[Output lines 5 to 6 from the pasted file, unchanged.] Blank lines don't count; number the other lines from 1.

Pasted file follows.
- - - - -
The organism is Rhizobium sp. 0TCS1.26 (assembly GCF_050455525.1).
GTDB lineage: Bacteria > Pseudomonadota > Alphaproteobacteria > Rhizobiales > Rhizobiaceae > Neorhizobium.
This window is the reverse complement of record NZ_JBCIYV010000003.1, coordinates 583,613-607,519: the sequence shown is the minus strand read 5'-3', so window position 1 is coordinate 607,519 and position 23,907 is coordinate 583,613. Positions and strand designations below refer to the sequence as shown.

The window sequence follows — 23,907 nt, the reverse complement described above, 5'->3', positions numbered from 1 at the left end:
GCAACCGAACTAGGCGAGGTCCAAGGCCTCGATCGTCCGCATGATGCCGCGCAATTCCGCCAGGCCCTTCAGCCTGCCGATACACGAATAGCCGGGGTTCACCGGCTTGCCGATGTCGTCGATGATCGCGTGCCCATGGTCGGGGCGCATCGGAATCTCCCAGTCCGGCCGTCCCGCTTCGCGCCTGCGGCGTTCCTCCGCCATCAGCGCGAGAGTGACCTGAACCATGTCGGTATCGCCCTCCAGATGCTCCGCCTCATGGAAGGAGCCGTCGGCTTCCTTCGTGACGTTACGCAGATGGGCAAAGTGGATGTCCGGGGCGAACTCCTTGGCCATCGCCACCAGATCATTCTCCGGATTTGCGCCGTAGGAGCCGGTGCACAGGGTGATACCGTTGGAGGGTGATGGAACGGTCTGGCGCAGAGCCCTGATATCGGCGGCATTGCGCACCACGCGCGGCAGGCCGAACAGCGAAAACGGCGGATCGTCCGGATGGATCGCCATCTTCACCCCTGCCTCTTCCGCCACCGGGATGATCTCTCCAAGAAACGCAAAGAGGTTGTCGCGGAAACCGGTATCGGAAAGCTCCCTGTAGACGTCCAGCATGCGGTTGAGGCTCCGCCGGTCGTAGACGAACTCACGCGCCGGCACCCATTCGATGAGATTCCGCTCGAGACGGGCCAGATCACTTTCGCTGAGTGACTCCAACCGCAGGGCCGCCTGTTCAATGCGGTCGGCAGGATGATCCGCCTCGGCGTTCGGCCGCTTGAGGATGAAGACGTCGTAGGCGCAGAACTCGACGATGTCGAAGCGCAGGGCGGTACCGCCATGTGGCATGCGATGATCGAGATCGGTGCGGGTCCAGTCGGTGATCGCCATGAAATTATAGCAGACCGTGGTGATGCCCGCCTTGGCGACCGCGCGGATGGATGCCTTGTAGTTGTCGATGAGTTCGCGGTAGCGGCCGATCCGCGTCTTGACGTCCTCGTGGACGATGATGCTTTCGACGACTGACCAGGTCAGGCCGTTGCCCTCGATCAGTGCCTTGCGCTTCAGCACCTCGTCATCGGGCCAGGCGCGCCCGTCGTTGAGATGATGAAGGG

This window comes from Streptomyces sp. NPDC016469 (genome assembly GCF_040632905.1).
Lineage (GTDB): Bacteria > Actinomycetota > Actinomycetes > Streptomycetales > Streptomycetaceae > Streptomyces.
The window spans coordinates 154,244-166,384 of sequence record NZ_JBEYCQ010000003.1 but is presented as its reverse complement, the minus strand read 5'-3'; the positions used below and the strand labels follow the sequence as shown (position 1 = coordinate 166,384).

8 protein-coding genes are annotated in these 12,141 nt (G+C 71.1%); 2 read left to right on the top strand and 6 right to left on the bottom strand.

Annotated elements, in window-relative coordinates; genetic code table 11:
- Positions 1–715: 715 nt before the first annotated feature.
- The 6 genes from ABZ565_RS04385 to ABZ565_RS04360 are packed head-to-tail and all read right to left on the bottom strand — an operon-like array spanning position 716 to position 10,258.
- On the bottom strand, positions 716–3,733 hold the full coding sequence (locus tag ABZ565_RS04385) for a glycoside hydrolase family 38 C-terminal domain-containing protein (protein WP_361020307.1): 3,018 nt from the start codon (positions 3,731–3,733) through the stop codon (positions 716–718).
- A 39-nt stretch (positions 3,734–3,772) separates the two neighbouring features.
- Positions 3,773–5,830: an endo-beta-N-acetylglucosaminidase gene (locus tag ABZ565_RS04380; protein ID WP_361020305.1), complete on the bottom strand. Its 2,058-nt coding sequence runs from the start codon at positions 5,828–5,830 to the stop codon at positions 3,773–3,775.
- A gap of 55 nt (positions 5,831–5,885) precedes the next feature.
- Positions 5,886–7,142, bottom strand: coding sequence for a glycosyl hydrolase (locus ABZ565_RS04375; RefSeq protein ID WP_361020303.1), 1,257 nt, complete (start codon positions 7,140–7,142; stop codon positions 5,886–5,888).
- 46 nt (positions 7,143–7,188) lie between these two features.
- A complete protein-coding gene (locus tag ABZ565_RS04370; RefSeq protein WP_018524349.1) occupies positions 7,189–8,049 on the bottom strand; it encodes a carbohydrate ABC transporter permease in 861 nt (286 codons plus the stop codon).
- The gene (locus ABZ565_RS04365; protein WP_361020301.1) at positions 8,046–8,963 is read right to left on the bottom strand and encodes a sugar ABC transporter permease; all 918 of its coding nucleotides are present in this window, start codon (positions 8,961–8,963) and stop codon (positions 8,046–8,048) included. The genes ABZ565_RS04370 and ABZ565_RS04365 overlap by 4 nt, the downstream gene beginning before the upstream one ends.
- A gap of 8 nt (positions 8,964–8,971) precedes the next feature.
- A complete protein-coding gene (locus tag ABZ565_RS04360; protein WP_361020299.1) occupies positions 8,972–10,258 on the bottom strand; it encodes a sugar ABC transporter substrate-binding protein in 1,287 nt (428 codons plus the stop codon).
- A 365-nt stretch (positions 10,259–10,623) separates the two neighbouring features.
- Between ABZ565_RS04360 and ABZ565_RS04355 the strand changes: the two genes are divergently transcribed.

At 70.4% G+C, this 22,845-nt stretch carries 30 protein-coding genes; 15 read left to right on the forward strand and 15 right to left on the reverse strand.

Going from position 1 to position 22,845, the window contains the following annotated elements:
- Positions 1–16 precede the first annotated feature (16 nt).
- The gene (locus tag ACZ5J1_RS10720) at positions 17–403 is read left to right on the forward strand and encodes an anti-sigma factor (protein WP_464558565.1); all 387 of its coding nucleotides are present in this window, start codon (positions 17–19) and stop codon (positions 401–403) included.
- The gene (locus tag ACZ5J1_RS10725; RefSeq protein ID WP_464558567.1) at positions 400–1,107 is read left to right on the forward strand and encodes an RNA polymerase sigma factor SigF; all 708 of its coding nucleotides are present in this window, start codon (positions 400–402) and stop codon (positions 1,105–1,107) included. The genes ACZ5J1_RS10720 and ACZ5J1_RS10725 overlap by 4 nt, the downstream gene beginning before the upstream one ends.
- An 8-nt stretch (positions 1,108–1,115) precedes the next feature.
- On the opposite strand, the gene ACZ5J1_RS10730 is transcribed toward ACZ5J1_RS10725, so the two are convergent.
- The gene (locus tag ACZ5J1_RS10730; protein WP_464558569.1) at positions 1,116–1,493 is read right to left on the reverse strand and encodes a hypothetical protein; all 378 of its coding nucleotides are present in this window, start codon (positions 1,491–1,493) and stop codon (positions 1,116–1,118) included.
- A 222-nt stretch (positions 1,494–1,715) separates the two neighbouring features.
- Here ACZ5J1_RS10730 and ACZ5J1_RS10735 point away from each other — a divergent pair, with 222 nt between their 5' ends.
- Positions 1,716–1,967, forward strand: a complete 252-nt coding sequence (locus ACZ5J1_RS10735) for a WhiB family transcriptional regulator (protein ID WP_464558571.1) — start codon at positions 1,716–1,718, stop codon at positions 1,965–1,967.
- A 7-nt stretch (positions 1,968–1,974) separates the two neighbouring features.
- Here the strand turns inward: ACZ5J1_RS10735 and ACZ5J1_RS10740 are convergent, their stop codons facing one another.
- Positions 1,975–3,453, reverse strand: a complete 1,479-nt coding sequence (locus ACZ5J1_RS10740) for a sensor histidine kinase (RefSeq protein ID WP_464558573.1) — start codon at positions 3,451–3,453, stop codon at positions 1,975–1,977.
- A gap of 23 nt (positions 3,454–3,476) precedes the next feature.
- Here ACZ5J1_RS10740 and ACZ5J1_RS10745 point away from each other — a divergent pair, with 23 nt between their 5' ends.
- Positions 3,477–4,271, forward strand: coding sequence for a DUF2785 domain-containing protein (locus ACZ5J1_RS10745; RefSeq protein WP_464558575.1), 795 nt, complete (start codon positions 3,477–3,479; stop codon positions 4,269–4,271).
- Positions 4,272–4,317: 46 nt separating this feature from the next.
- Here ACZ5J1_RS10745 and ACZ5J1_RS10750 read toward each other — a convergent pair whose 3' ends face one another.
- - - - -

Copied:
GCAACCGAACTAGGCGAGGTCCAAGGCCTCGATCGTCCGCATGATGCCGCGCAATTCCGCCAGGCCCTTCAGCCTGCCGATACACGAATAGCCGGGGTTCACCGGCTTGCCGATGTCGTCGATGATCGCGTGCCCATGGTCGGGGCGCATCGGAATCTCCCAGTCCGGCCGTCCCGCTTCGCGCCTGCGGCGTTCCTCCGCCATCAGCGCGAGAGTGACCTGAACCATGTCGGTATCGCCCTCCAGATGCTCCGCCTCATGGAAGGAGCCGTCGGCTTCCTTCGTGACGTTACGCAGATGGGCAAAGTGGATGTCCGGGGCGAACTCCTTGGCCATCGCCACCAGATCATTCTCCGGATTTGCGCCGTAGGAGCCGGTGCACAGGGTGATACCGTTGGAGGGTGATGGAACGGTCTGGCGCAGAGCCCTGATATCGGCGGCATTGCGCACCACGCGCGGCAGGCCGAACAGCGAAAACGGCGGATCGTCCGGATGGATCGCCATCTTCACCCCTGCCTCTTCCGCCACCGGGATGATCTCTCCAAGAAACGCAAAGAGGTTGTCGCGGAAACCGGTATCGGAAAGCTCCCTGTAGACGTCCAGCATGCGGTTGAGGCTCCGCCGGTCGTAGACGAACTCACGCGCCGGCACCCATTCGATGAGATTCCGCTCGAGACGGGCCAGATCACTTTCGCTGAGTGACTCCAACCGCAGGGCCGCCTGTTCAATGCGGTCGGCAGGATGATCCGCCTCGGCGTTCGGCCGCTTGAGGATGAAGACGTCGTAGGCGCAGAACTCGACGATGTCGAAGCGCAGGGCGGTACCGCCATGTGGCATGCGATGATCGAGATCGGTGCGGGTCCAGTCGGTGATCGCCATGAAATTATAGCAGACCGTGGTGATGCCCGCCTTGGCGACCGCGCGGATGGATGCCTTGTAGTTGTCGATGAGTTCGCGGTAGCGGCCGATCCGCGTCTTGACGTCCTCGTGGACGATGATGCTTTCGACGACTGACCAGGTCAGGCCGTTGCCCTCGATCAGTGCCTTGCGCTTCAGCACCTCGTCATCGGGCCAGGCGCGCCCGTCGTTGAGATGATGAAGGG

This window comes from Streptomyces sp. NPDC016469 (genome assembly GCF_040632905.1).